The word 'salute' comes from the Latin word 'salus', which means health and welfare.
The six official salute days in Sweden are:
- January 28: HM the King's name day
- April 30: HM the King's birthday
- June 6: Sweden's National Day
- July 14: HRH the Crown Princess's birthday
- August 8: HM the Queen's name day
- December 23: HM the Queen's birthday
The 21-gun salute is fired at five-second intervals starting on the stroke of 12pm, (Sundays and public holidays 1:00pm.)
The custom of giving salutes on certain salute days, at certain state ceremonies and in international company, dates from the 17th century, when ships fired to empty their cannon to indicate peaceful intentions when approaching a port. This subsequently became a display of honour, a salute. The rules became increasingly strictly regulated according to rank. Salutes were also given as passwords to announce who you were, and have been used as passwords by combat vessels when calling into ports that had salute stations onshore, (a double Swedish password was used if the monarch was on board). Passwords were also fired on land on the battlefield and from military installations such as fortresses.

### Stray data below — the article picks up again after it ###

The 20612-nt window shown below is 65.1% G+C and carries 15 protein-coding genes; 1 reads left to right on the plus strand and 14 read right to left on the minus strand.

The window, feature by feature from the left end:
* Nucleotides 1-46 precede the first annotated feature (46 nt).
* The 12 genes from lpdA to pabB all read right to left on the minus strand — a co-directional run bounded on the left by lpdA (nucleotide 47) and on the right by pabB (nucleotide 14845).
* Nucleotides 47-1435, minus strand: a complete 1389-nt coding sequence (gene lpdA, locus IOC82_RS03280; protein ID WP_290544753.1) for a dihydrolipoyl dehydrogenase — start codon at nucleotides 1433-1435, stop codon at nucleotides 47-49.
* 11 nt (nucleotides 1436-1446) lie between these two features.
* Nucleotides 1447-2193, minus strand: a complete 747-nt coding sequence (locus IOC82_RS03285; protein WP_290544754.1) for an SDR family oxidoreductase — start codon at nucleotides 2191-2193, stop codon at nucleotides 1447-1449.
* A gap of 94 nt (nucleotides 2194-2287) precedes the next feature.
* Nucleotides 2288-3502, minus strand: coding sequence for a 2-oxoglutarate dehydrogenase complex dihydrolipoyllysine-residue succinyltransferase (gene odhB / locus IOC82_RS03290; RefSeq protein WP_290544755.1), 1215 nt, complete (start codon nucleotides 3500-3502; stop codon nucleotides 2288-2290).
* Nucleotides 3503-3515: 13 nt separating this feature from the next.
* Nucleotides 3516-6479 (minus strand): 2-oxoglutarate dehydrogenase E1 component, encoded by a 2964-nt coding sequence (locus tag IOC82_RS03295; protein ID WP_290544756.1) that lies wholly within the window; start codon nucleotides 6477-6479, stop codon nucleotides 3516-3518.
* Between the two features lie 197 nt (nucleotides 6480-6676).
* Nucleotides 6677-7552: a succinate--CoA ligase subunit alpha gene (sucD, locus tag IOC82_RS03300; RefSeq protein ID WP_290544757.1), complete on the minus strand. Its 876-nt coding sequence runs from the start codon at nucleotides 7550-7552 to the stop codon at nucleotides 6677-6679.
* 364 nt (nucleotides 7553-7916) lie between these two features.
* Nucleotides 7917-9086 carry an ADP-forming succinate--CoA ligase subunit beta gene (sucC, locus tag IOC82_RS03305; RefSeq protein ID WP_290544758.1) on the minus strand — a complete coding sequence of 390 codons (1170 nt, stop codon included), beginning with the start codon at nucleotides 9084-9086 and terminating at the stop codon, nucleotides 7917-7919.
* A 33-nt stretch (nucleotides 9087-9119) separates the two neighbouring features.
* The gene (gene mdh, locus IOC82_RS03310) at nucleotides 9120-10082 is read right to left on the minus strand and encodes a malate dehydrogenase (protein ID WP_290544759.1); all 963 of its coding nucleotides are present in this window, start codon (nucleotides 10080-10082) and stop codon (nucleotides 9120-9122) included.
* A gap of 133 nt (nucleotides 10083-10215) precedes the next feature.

Rules for salutes
According to international practice, a national 21-gun salute is an official mark of respect given on behalf of the nation on, for example:
- The National Day
- Royal occasions, (birthdays and name days of monarchs, birthdays of the heir to the throne, and in the event of births and deaths in the Royal Family)
- On state occasions, for instance on state visits by foreign dignitaries
- For visiting heads of state. (In the case of naval visits, the vessel giving the salute fires a 21-gun salute for the guest nation. This salute is then returned with the same number of shots.)
On other occasions
Gun salutes numbering fewer than 21 are made as a mark of respect by a vessel in naval contexts if, for example, an ambassador, a prime minister or high ranking officer comes on board ship.
Honorary rifle salvos may be fired by troops at funeral ceremonies and on memorial days, (for example at the UN Monument on Djurgården in Stockholm on UN Day, October 24).
A Swedish password of two-shots, (or twice the password of 2 x 2 shots), can be fired during other ceremonies. This can sometimes be done on civil occasions, such as at the opening of festivals or even wholly private events.
Salutes are also fired at PhD degree ceremonies, (one shot per doctoral student).